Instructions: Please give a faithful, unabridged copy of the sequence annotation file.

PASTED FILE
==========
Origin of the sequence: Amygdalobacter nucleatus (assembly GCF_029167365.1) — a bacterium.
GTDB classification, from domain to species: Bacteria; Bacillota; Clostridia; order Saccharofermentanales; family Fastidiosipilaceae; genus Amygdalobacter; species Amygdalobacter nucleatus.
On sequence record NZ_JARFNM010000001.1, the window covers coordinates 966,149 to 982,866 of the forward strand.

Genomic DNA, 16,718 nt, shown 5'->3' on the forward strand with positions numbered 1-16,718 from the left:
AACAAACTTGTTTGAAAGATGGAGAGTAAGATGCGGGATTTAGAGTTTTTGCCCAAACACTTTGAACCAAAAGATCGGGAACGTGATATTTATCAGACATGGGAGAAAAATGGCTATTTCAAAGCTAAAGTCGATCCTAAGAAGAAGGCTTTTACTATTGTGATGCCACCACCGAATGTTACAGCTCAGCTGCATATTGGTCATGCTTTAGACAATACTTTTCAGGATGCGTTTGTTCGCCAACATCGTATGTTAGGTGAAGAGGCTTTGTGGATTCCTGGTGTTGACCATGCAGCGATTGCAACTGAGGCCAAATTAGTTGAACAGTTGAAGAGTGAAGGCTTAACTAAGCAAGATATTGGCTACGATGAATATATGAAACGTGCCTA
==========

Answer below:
Origin of the sequence: Amygdalobacter nucleatus (assembly GCF_029167365.1) — a bacterium.
GTDB classification, from domain to species: Bacteria; Bacillota; Clostridia; order Saccharofermentanales; family Fastidiosipilaceae; genus Amygdalobacter; species Amygdalobacter nucleatus.
On sequence record NZ_JARFNM010000001.1, the window covers coordinates 966,149 to 982,866 of the forward strand.

Genomic DNA, 16,718 nt, shown 5'->3' on the forward strand with positions numbered 1-16,718 from the left:
AACAAACTTGTTTGAAAGATGGAGAGTAAGATGCGGGATTTAGAGTTTTTGCCCAAACACTTTGAACCAAAAGATCGGGAACGTGATATTTATCAGACATGGGAGAAAAATGGCTATTTCAAAGCTAAAGTCGATCCTAAGAAGAAGGCTTTTACTATTGTGATGCCACCACCGAATGTTACAGCTCAGCTGCATATTGGTCATGCTTTAGACAATACTTTTCAGGATGCGTTTGTTCGCCAACATCGTATGTTAGGTGAAGAGGCTTTGTGGATTCCTGGTGTTGACCATGCAGCGATTGCAACTGAGGCCAAATTAGTTGAACAGTTGAAGAGTGAAGGCTTAACTAAGCAAGATATTGGCTACGATGAATATATGAAACGTGCCTA